Sadly, no one knew (including me) those kids’ brains were telling them to they needed input that it was not receiving through the muscles and joints in their mouths. Their brain was trying to protect them and no one knew.

My child bites his/her nails

In my home, as a mom, this looks a little different. The picture in my house is a child who touches and puts EVERYTHING in his mouth. This kid has been sick with more viruses than one can count, because if the germs are there, he is going to get them on his hands and eat them. Ever heard of Herpangina? Yeah, me neither… but now we’ve had in our house more times in our house than I care to admit and we know everything about it. Why? Because of my son’s need to sense the world through his oral receptors.

“Fingers out of your mouth”, “Stop biting that”, “Don’t put so much food in your mouth”… these are all common phrases in my house on a daily basis. Or at least they were until we learned a few ways to help him with his need for oral stimulation.

One story I am a tad nervous to share, but I feel is important to the story, happened when Legoman was 4 and his younger brother was only 2. His brother had just transitioned to a big boy bed and the boys were sharing a bunk bed. My son, Legoman, had such an intense need to chew that he chewed off his brother’s nail. Yes. You read that right. He chewed his brother’s nail completely off. It was pretty much at that point that we realized there was a bigger problem that needed to be addressed. It was beyond chewing the bed post, it was beyond biting his own nails… it had now affected someone else.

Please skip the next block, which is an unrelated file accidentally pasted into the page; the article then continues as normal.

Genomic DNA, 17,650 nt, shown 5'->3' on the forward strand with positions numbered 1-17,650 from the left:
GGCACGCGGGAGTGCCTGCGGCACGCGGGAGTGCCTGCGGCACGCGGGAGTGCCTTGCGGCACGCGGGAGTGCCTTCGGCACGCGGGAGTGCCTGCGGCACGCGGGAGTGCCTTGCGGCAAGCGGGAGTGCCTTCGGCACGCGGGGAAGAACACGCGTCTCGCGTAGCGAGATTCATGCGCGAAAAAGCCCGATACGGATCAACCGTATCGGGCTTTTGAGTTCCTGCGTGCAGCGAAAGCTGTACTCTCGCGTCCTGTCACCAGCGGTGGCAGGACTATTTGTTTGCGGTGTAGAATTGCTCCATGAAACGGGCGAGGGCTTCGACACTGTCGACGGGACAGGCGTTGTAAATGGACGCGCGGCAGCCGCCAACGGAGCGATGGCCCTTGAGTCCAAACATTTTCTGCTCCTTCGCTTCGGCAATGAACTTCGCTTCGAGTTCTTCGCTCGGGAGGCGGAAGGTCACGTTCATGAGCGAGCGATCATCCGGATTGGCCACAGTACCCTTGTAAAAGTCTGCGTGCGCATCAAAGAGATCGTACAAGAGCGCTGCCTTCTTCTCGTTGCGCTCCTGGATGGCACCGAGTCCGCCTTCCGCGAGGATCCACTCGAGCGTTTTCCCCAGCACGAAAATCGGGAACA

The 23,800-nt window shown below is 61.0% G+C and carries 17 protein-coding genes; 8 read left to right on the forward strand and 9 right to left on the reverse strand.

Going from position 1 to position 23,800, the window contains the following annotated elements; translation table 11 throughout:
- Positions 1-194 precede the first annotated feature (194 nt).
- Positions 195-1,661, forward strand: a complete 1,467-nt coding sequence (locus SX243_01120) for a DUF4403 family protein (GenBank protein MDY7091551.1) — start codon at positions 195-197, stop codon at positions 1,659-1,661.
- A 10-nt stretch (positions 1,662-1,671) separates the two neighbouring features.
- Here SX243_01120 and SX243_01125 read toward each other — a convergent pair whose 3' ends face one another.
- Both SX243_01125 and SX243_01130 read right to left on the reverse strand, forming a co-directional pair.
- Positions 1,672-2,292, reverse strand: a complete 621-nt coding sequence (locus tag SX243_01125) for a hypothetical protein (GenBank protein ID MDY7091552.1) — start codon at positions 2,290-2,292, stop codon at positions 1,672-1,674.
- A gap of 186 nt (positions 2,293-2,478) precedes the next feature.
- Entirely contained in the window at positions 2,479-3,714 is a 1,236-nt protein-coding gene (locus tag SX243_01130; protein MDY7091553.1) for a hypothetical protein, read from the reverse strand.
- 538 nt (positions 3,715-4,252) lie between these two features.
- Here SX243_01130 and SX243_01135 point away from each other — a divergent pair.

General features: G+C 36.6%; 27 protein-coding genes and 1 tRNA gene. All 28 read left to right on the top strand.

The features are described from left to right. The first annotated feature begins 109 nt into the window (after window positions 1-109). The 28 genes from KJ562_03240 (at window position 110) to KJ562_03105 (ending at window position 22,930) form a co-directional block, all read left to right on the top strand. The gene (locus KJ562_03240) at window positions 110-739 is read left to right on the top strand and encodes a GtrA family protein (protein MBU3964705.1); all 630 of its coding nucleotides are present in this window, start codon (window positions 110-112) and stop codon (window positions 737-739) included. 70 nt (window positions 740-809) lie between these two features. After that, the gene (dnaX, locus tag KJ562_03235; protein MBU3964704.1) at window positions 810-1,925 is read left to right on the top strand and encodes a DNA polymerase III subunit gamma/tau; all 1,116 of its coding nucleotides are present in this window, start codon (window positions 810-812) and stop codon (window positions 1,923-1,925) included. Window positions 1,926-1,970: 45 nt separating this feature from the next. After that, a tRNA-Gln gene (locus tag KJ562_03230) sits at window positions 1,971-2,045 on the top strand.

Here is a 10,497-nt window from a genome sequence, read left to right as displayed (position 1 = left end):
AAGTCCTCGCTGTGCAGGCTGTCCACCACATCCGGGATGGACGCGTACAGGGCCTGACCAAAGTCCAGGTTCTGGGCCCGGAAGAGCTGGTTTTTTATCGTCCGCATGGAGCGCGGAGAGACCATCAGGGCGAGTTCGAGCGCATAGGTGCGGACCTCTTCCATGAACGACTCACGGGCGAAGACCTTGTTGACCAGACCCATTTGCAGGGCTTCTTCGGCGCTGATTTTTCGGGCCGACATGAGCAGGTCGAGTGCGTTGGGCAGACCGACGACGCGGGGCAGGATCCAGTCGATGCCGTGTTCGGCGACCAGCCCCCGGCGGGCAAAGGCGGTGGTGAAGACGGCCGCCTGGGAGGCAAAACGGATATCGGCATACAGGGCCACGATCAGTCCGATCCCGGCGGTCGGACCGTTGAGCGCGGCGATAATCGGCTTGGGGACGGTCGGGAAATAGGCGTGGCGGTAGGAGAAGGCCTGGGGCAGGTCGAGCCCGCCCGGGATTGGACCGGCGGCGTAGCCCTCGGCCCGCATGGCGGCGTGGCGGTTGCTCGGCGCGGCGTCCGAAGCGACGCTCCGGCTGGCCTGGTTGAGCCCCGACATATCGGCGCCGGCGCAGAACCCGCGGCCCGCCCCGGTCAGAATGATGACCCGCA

The sad thing is, at the time I was furious and beyond myself. I mean, how could he do such a thing to his brother? If only I had known about healthy alternatives for chewing and ways to provide proprioceptive input and daily routines that would help him get the input he was seeking.

Remember, Sensory Processing is Complex.  It is different for every child, because every child is unique. The problems arise when a child either seeks or avoids auditory input. For your convenience, I have compiled a Oral Sensory Input Cheat Sheet listing behaviors you might see if your child is with avoiding or seeking this type of input.

Oral Sensory Input Cheat Sheet

Click to download

Now, its time to hop over to my good friends at  The Inspired Treehouse, where they are sharing their tips as pediatric therapists to explain the Oral System and why they feel it is important to the growth and development of all children.